Create Song Styles

Four Tops

Discussion started on English - F

  • Join Date: Oct 2007
  • Location: Ontario, Canada
  • Country: ca
  • Thanked: 275619 times
Midi
Four Tops
four-tops-live.jpg

Songs Complete sets in this topic From The Four Tops1 = Bernadette

 The Four Tops are an American vocal quartet from Detroit, Michigan who helped to define the city's Motown sound of the 1960s. The group's repertoire has included soul music, R&B, disco, adult contemporary, doo-wop, jazz, and show tunes.

Founded as The Four Aims, lead singer Levi Stubbs, and groupmates Abdul "Duke" Fakir, Renaldo "Obie" Benson and Lawrence Payton remained together for over four decades, having gone from 1953 until 1997 without a change in personnel.

The Four Tops were among a number of groups, including the Miracles, the Marvelettes, Martha and the Vandellas, the Temptations, and the Supremes, who established the Motown Sound around the world during the 1960s. They were notable for having Stubbs, a baritone, as their lead singer, whereas most male/mixed vocal groups of the time were fronted by a tenor.

The group was the main male vocal group for the highly successful songwriting and production team of Holland–Dozier–Holland, who crafted a stream of hit singles on Motown. These included two Billboard Hot 100 number-one hits for the Tops: "I Can't Help Myself (Sugar Pie Honey Bunch)" in 1965 and "Reach Out I'll Be There" in 1966. After Holland-Dozier-Holland left Motown in 1967, the Four Tops were assigned to a number of producers, primarily Frank Wilson, but generally with less success.

When Motown left Detroit in 1972 to move to Los Angeles, California, the Tops stayed in Detroit but signed a new recording deal with ABC Records' Dunhill imprint. Recording mainly in Los Angeles, they continued to have chart singles into the late 1970s, including the million-seller, "Ain't No Woman", their second release on Dunhill, produced by Steve Barri and composers Dennis Lambert and Brian Potter.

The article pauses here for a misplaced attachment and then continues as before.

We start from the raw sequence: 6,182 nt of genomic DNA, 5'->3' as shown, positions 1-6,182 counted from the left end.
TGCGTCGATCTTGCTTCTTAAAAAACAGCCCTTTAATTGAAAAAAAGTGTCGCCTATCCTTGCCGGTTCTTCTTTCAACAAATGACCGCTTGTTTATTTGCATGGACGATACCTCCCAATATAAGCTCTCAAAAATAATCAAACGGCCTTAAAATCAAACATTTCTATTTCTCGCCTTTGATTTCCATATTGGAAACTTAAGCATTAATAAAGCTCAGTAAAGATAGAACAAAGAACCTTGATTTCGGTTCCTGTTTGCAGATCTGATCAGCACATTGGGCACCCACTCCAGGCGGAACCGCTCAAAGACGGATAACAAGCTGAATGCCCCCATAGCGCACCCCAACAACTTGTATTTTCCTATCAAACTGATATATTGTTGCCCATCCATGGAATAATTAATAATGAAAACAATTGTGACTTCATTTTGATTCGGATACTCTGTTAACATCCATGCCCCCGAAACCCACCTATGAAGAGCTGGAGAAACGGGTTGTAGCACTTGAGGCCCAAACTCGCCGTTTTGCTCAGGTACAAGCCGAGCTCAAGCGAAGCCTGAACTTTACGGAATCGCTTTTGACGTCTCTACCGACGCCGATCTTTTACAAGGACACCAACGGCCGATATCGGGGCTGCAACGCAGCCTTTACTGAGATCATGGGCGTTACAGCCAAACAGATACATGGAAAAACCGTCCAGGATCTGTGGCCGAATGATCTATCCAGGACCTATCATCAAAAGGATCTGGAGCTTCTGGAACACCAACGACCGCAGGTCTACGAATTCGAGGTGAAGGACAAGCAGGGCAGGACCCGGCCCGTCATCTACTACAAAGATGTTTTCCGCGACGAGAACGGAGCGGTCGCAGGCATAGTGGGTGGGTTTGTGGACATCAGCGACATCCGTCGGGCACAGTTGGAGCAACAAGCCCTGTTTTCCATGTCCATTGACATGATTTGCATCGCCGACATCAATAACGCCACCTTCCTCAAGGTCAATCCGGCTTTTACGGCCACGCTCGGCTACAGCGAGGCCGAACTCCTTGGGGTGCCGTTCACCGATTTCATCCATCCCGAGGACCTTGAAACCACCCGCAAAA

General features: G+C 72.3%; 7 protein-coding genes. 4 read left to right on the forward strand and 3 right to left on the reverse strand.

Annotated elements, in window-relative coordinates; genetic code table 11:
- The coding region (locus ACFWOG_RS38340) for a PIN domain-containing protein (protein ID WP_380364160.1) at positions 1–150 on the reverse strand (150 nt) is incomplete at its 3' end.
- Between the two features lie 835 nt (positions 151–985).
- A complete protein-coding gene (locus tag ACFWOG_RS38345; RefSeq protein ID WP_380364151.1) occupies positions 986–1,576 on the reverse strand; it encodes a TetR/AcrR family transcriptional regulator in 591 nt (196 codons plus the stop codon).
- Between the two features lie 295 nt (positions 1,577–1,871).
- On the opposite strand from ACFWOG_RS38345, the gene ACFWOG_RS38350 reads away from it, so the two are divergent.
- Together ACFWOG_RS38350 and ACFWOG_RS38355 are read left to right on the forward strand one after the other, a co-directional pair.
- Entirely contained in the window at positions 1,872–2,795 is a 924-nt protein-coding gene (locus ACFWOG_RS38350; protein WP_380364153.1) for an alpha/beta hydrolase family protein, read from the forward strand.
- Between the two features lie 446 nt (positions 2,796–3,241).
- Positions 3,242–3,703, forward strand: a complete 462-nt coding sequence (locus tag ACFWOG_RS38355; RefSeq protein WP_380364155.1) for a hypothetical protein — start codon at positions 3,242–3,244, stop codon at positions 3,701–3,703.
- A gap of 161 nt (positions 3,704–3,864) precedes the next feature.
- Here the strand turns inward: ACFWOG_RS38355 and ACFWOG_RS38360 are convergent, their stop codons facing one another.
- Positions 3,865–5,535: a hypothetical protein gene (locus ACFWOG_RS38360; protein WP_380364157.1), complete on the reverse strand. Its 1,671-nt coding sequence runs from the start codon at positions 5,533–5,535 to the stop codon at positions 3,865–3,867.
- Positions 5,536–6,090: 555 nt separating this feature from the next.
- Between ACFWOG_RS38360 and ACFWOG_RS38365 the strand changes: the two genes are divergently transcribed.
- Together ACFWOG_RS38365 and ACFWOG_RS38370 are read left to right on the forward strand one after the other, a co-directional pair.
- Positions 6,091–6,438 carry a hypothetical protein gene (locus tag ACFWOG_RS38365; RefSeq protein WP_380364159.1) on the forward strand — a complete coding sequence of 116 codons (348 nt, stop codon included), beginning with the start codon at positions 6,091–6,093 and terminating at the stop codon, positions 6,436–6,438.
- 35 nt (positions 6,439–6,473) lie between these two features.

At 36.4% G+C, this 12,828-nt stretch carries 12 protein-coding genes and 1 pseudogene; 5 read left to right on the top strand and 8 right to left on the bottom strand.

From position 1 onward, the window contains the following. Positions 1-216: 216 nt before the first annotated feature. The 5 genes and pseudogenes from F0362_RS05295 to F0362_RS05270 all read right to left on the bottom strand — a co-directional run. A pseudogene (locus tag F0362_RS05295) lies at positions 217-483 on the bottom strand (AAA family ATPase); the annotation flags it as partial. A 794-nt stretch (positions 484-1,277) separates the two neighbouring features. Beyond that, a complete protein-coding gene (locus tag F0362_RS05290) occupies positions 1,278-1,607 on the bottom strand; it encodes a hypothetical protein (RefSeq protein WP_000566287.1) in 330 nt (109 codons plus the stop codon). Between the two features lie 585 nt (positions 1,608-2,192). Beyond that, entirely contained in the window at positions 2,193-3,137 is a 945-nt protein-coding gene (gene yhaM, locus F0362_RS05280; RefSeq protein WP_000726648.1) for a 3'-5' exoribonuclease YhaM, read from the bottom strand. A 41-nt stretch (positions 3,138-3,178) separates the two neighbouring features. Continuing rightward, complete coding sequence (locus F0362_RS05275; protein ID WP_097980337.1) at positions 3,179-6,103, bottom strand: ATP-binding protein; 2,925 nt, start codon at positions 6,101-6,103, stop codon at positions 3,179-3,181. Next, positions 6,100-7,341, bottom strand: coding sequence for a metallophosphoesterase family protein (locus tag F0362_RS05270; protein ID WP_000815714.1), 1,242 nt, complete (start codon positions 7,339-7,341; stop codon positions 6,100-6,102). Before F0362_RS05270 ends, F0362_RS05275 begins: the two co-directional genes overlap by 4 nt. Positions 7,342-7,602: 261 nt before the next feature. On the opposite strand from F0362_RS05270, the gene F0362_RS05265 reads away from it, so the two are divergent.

In the 1980s, the Four Tops recorded for Casablanca Records, Arista Records and Motown, returning to that label on two occasions for brief stays. Apart from their Indestructible album (owned by Sony Music Entertainment), Universal Music Group controls the rights to their entire post-1963 catalog (through various mergers and acquisitions), as well as their 1956 single, "Could It Be You".

A change of line-up was finally forced upon the group when Lawrence Payton died on June 20, 1997. The group initially continued as a three-piece under the name The Tops,[1] before Theo Peoples (formerly of The Temptations) was recruited as the new fourth member. Peoples eventually took over the role of lead singer when Stubbs suffered a stroke in 2000, with Ronnie McNeir then joining the group. On July 1, 2005, Benson died of lung cancer with Payton's son Roquel Payton replacing him. Levi Stubbs died on October 17, 2008.

Fakir, McNeir, Payton, and Harold "Spike" Bonhart, who replaced Peoples in 2011, are still performing together as the Four Tops. The 2016 Four Tops included Fakir as the only surviving founding member of the original group and Payton as a second-generation member.
#1 - January 11, 2017, 10:21:34 AM
Attachments:
« Last Edit: October 06, 2017, 09:53:38 AM by admin »
 
Wishing you the best day ever followed always by better tomorrows !!

  • Join Date: Oct 2007
  • Location: Ontario, Canada
  • Country: ca
  • Thanked: 275619 times
Yamaha
The Four Tops - Bernadette


"Bernadette" is a 1967 hit song recorded by the Four Tops for the Motown label. The song was written and composed by Holland–Dozier–Holland, Motown's main songwriting team, and produced by Brian Holland and Lamont Dozier.

The song reached #4 on the Billboard Hot 100, and was The Four Tops's final Top 10 hit of the 1960s.  On the soul chart, "Bernadette" went to number three. It also reached #8 in the UK on its first release and was a hit again in 1972, reaching #23.

The song is notable for its false ending, where the instruments drop out and the background singers hold a chord. The lead singer then shouts "Bernadette" and the song resumes, ending in a fade-out. Critic Maury Dean described the effectiveness of Stubb's shout of "BERNADETTE!!!" as being the key ingredient in getting listeners to buy the record, even if Bernadette herself may not have heard him.

Allmusic critic John Bush calls it "dramatic" and "impassioned."

#2 - January 11, 2017, 10:23:19 AM
Attachments:
« Last Edit: June 20, 2017, 07:18:57 PM by admin »
 
Wishing you the best day ever followed always by better tomorrows !!

New!
Yamaha